Monday Feb 24, 2014

Why Use a Service Bus in Oracle Mobile Suite?

Recently, Oracle announced the new Mobile Suite product. Mobile Suite includes the ADF Mobile product for designing mobile applications that can run on both Android and iOS devices. Mobile Suite also includes the Oracle Service Bus (OSB), something that decidedly does not run on mobile devices. So naturally customers are asking me, “Why use Oracle Service Bus?”

The short answer is this: for mobile-enablement of the enterprise. There is more to mobile than just mobile devices. There must be support for emerging and future trends in mobile computing. The last thing anyone wants to do is to have to re-write their enterprise systems to support mobile technologies. Rewriting your existing systems to support mobile, cloud and future technologies is simply not practical.

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Thursday Jan 10, 2013

ADF Mobile REST JSON/XML example

This article discusses and demonstrates the use of REST web services in your ADF Mobile applications.  

First you should download the RESTDemo example application and install it and run it and take a look.  The general usage of the app is that it takes a domain or IP address and returns you the geo-location of it.  The app provides this in a form and then you can view it on a map as well.  This demo uses a public web service provided by FreeGeoIP and it's author, Alexandre Fiori.  NOTE:  This service has a throttling mechanism of 1000 queries an hour so if you get a 403, you should wait until the next hour before you test again.

REST XML

There are two flavors of REST supported by ADF Mobile.  The first we'll talk about is REST XML.  The nice thing about REST XML is that it's structure is defined by an XSD and thus the design-time knows that the format should be and can provide you with a shape for the data when building your app.  You use the URL Data Control wizard from the new gallery to define a Data Control backed by a REST XML service.  You need to supply an XSD that defines what the structure will be.  Note: if you have a service that returns XML but you don't have an XSD, there are many free utilities that will generate the XSD for you.  When specifying the endpoint, you should typically keep this to the minimum needed for all methods of your web service.  You then specify the HTTP method for the method of your service you want to invoke.  Note that if you have a single service that supports multiple methods, you should be selecting the same endpoint and just keep adding methods to it, DO NOT generate separate Data Controls for each method.  Any extra info you need for specific methods, including parameters should be put into the Source field.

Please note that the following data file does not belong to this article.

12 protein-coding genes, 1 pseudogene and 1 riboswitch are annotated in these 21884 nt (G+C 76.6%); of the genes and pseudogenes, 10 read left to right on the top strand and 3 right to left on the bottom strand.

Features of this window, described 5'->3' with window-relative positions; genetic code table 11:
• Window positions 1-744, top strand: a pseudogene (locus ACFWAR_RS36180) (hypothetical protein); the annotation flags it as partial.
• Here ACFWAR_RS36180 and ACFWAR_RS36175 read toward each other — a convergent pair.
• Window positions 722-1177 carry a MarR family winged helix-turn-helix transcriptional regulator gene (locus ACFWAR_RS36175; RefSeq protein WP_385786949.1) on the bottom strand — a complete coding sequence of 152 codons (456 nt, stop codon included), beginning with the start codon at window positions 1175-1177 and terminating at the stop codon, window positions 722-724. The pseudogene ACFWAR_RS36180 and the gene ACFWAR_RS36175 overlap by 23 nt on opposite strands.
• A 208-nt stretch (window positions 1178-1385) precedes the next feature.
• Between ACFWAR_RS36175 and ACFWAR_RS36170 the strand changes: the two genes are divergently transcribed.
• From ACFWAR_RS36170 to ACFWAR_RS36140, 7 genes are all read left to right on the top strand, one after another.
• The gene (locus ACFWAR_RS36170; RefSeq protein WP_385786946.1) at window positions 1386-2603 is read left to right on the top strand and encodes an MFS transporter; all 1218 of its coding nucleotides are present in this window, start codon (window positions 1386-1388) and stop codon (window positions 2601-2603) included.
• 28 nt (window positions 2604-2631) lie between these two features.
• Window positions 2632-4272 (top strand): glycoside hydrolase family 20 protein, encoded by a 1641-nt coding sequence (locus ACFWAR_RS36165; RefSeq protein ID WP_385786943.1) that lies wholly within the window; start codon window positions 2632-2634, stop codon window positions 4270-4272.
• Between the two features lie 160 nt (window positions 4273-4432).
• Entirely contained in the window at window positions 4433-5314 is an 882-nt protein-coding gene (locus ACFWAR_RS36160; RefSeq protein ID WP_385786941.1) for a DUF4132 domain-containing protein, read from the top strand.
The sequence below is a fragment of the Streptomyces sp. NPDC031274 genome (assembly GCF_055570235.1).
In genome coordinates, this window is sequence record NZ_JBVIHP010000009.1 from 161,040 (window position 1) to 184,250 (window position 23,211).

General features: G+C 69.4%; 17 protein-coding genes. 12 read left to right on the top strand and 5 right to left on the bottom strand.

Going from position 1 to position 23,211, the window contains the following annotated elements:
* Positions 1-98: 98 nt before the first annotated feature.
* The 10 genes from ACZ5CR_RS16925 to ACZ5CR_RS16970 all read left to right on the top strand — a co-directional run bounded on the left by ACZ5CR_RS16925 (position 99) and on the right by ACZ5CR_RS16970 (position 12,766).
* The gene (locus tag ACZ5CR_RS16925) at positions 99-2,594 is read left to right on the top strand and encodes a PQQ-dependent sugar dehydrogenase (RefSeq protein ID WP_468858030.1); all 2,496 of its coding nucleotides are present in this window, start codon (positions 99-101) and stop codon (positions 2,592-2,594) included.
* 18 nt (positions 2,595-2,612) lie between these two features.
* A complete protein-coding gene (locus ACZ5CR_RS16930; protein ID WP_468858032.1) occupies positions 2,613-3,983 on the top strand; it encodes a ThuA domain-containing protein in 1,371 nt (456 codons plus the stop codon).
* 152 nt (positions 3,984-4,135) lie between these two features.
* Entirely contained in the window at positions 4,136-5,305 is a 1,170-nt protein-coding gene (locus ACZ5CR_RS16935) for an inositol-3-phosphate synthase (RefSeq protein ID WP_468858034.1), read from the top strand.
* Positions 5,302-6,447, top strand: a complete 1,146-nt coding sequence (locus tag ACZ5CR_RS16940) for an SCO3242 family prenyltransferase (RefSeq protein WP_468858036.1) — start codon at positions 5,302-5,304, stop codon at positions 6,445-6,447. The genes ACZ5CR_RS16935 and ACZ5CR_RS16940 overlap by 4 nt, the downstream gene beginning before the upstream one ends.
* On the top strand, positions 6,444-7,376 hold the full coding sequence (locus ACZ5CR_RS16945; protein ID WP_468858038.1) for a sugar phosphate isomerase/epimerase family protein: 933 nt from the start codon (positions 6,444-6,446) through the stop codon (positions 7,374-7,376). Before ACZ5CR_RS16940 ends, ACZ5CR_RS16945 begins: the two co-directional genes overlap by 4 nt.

Once your DC is created, it can be used just like any other Data Control.  You can optionally decide to invoke these Data Control methods from Java and follow the techniques outlines in the Web Service example #2 in this blog if you wish.

The REST XML Data Control for the Geo IP is used directly in the REST-XML feature and shows you how to declaratively use the DC without a bean.  

REST JSON

Because of the loosely structured nature of REST JSON services, there is no declarative model available for most because they do not provide a consistent way to describe the shape of the data model.  The way to use REST JSON services with ADF Mobile is to execute these services with our helper classes and then use the supplied JSON parsing classes to create beans from the data and bind your UI to those beans. 

In the second feature, REST-JSON, we have a managed bean created called RESTJSONBean.  This bean maintains the parameter that we send to the service method along with the JSON response that is returned. 

Steps to invoke and parse the REST JSON web service:

  1. The bean method loadData first declares an instance of the RestServiceAdapter class.  This is a helper class that lets you invoke REST web services and simply returns the results in string format. 
  2. The RestServiceAdapter lets you set the connection name (from connection.xml), the request type (GET/POST/etc), what the retry limits are and then you can specify anything else you want added to the URI. 
  3. The send method of the RestServiceAdapter is invoked and the service is called and the JSON string is returned.
  4. To easily parse the JSON string into a bean, we provide the JSONBeanSerializationHelper class.  This class has a fromJSON method where you can specify the destination class type and the string to parse and it will return an object of the class you specified.  In our case, we have defined a RESTJSONResponse class to hold our GeoIP information returned from the service.

Now that the service is invoked and the results are parsed into the bean, the UI is updated because it is already bound to the bean DC.  With the REST JSON version of this you don't need a Data Control for the service, but you do need a connection in your connection.xml to store the URL connection.   You can optionally bind the data directly to your bean or create a Data Control out of the Bean and bind that to the UI.  Normally it's easier to do the latter once you understand the binding framework.

What's next?

This pretty much completes this example.  I've added the map just as a nice UI representation of geo-coordinate supplied by this service.  In the future you will see some more structured REST JSON web services coming out of Oracle that have methods that provide schema information.  This will allow us to use them declaratively within ADF Mobile.

Good luck and happy coding!




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This blog is is dedicated to tips and tricks for developing, integrating, securing, and managing mobile applications using Oracle Mobile Platform. It is created and maintained by the Mobile Suite/Oracle ADF Mobile product development team.

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